In the postwar period, the political exercise of mourning required significant material and symbolic investment; traditional rites were insufficient in light of the sheer number of dead produced by the modern war. From absent bodies to unidentified remains, metaphorical representations sought to overcome the banality of death en masse, transmuting it into a new lexicon where death on the battlefield signified not loss, but valor.[20]

The combination of a mass of dead bodies, some of them unidentifiable, and practical impediments to repatriation led to investment in funeral spaces on the site of the old front. The Portuguese government focused its efforts on creating one major cemetery.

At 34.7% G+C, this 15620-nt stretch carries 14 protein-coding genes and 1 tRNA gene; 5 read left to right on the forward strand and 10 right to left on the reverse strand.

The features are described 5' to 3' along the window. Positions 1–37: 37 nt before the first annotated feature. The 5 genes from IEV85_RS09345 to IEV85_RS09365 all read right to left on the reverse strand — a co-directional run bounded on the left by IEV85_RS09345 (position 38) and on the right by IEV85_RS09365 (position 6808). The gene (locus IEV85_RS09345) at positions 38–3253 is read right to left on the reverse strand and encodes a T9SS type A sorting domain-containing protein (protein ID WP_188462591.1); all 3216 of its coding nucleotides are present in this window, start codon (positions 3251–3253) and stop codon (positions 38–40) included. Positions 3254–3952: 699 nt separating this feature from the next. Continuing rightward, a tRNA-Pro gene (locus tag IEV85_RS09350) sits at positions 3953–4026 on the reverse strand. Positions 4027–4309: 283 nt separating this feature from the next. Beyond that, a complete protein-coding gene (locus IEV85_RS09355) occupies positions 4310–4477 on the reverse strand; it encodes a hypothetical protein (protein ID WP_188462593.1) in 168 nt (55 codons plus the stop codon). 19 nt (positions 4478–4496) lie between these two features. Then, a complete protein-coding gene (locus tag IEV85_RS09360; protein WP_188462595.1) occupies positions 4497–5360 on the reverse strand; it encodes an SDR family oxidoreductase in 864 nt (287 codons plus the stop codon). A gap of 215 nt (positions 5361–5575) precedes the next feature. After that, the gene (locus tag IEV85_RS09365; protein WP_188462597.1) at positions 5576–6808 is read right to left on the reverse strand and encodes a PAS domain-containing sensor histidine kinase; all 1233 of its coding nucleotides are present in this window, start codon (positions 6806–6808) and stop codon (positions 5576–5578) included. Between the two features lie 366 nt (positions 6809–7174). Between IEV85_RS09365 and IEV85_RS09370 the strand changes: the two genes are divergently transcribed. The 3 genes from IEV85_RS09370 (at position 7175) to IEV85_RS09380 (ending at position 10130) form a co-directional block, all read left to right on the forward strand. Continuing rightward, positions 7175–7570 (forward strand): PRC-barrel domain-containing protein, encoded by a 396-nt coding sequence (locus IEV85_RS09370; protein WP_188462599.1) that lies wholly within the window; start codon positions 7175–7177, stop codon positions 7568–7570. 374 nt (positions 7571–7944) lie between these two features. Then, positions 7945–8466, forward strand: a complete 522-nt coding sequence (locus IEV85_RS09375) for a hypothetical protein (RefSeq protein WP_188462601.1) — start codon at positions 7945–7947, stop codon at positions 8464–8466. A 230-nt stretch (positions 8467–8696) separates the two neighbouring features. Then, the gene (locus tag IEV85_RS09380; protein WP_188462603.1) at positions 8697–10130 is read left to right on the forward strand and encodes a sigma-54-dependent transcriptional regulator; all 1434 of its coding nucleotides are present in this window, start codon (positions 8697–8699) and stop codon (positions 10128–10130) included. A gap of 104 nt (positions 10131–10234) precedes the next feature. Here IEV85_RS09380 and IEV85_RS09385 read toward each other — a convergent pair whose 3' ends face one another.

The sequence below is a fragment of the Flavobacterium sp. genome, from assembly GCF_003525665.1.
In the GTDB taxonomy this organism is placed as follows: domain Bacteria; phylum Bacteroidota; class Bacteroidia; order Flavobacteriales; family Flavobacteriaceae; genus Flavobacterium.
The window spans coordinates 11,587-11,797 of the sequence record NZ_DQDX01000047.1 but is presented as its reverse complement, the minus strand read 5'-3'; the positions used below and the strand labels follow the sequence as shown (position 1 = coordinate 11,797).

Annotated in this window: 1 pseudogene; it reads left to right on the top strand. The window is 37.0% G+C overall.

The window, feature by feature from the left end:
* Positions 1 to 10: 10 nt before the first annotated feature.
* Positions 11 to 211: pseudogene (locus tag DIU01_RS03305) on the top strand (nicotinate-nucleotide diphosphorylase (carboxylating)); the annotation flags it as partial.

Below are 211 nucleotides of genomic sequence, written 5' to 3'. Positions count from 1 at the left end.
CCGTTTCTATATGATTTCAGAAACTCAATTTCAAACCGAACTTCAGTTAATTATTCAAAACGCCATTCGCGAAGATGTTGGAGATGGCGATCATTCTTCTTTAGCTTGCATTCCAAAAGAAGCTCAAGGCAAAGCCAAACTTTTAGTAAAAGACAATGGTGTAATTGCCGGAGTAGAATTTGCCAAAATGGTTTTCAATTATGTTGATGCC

By war’s end, Portuguese soldiers’ bodies had been laid to rest in some 260 cemeteries across France, Germany, Belgium, Holland, England, and Poland. Of a total of some 2,806 victims, around 202 were left unburied or interred in mass graves when identification was not possible. While regulations governing the treatment of remains (burial, identification, and location) dated from 1917, the belated creation of the Portuguese War Graves Commission,[21] which only came about in 1919, meant that the work of gathering the nation’s fallen in a single cemetery stretched on until 1938.